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Two performances stand out for me: Josh Brolin as Thanos is brilliant, managing to imbue such a cosmic villain with pathos. Paul Rudd (Ant Man) is, for me, one of the least appreciated parts of the MCU, and his performance is superb here; great comic moments, and an occasional cypher for the more casual viewer who needs to be caught up to events. In addition, any moment in which Taika Waititi gets to give voice to his flawless comic timing as the voice of Korg is a good one; more of that, please.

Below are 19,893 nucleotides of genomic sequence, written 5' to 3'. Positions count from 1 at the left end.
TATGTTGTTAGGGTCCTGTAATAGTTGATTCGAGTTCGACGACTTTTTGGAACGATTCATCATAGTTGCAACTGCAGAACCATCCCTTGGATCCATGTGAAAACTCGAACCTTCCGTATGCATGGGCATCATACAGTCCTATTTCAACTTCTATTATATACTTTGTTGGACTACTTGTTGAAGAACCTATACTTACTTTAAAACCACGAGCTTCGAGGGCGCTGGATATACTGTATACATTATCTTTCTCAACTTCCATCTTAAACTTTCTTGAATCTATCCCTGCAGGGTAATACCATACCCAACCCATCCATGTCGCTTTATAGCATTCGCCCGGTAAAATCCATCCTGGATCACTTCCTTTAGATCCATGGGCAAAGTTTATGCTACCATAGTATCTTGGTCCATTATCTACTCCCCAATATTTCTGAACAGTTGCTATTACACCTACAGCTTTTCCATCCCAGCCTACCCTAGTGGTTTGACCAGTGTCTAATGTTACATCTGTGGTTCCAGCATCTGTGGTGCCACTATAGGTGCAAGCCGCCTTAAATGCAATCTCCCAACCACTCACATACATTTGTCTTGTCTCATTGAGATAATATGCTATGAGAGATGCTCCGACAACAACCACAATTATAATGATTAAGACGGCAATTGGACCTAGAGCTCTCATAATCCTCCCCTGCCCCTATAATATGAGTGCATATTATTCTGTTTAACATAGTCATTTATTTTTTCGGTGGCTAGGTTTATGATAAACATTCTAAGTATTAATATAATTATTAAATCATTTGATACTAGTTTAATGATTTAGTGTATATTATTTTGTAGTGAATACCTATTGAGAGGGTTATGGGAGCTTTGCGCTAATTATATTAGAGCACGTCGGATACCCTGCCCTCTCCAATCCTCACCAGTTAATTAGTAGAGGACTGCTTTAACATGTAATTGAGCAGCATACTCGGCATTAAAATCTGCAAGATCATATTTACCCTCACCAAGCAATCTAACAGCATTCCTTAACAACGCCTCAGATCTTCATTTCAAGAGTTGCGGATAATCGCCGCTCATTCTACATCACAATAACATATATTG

It’s striking how little action there is for such a film; to be honest, this strained the running time for me. I think the middle third could have been contracted a little; it lagged at times. But I seem to be in a minority on that, as my daughter testifies above. For me it also suffers a little from ‘Return Of The King’ syndrome; there were several occasions when I thought it had finished (and wanted it to end), but another coda came along. Yes, there are a lot of character arcs to tie up; but this is a film where neither the big picture nor micro narrative arcs are entirely smooth or neat, and the last 30 minutes or so dragged. What should have been a touching final scene for one character (and indeed the film) felt like blessed relief; other narrative developments earlier in the film were all but accompanied with a knowing nod to camera. The latter would at least have felt more in tune with the series’ tone. The climactic battle isn’t handled brilliantly either; there’s too much going on with too many for me to really keep track of what’s happening; a common fault of superhero films (Black Panther being one of the notable exceptions). I’m thinking that in this regard the makers could have learned from the flawless execution of the massed battles in the Lord of The Rings films.